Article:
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Catherine Lotrionte on closing Guantanamo

Dr. Catherine Lotrionte

Dr. Catherine Lotrionte

My friend and Georgetown colleague,  Catherine Lotrionte, recently gave an interview to the Blue & Gray discussing the prospects of closing the U.S. detention center in Guantanamo Bay.  The complete interview follows:

Q. Do you think shutting the Guantanamo detention facility down was inevitable, regardless of who won the election?

A. Because of the international pushback and outcry about the allegations of abuse that occurred, I think it was inevitable it had to close at some point. I think any president would have faced the same outrage internationally; peer pressure, if you will, from other heads of state — including from some of our close allies, to do something about what had become a stain on our reputation.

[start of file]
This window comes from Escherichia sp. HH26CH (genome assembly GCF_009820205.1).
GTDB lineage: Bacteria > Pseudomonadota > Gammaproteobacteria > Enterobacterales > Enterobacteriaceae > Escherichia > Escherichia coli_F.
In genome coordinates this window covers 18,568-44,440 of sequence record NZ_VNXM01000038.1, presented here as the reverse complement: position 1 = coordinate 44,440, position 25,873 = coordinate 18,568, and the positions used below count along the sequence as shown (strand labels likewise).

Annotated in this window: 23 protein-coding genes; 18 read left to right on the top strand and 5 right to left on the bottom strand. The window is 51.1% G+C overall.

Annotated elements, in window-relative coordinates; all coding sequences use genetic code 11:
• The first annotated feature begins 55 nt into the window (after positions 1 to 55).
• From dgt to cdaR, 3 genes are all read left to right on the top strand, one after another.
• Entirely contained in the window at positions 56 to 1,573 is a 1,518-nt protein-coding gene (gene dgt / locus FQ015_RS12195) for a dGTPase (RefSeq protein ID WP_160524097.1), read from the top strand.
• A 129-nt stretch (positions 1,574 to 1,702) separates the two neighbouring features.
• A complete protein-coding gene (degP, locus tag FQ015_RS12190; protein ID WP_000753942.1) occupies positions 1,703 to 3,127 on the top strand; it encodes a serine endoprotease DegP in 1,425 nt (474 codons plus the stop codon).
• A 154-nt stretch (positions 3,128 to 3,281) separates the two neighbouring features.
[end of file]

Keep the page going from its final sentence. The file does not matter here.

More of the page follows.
President Obama and his advisers are taking one particular step toward minimizing this negative stain on the United States’ image. He is closing that system down completely, not just the location, but also the military commissions. That, I don’t think, was inevitable. There were other options.

Q. What were those other options?

A. One, which I don’t think would’ve happened, would be to keep Guantanamo as is and have the prisoners face military commissions there. Another option was to shut down the facility, move the prisoners outside of Guantanamo Bay and have them stand trial before military commissions elsewhere. Obama has ordered the ceasing of military commissions. There was one judge that pushed back and still wanted to hold the hearings, but it looks like everyone is complying with this order.

One option that has not gotten a lot of discussion, at least not in the media, is to bring these prisoners to a hybrid international-domestic court in The Hague.

Q. What are the problems with military commissions as you see it?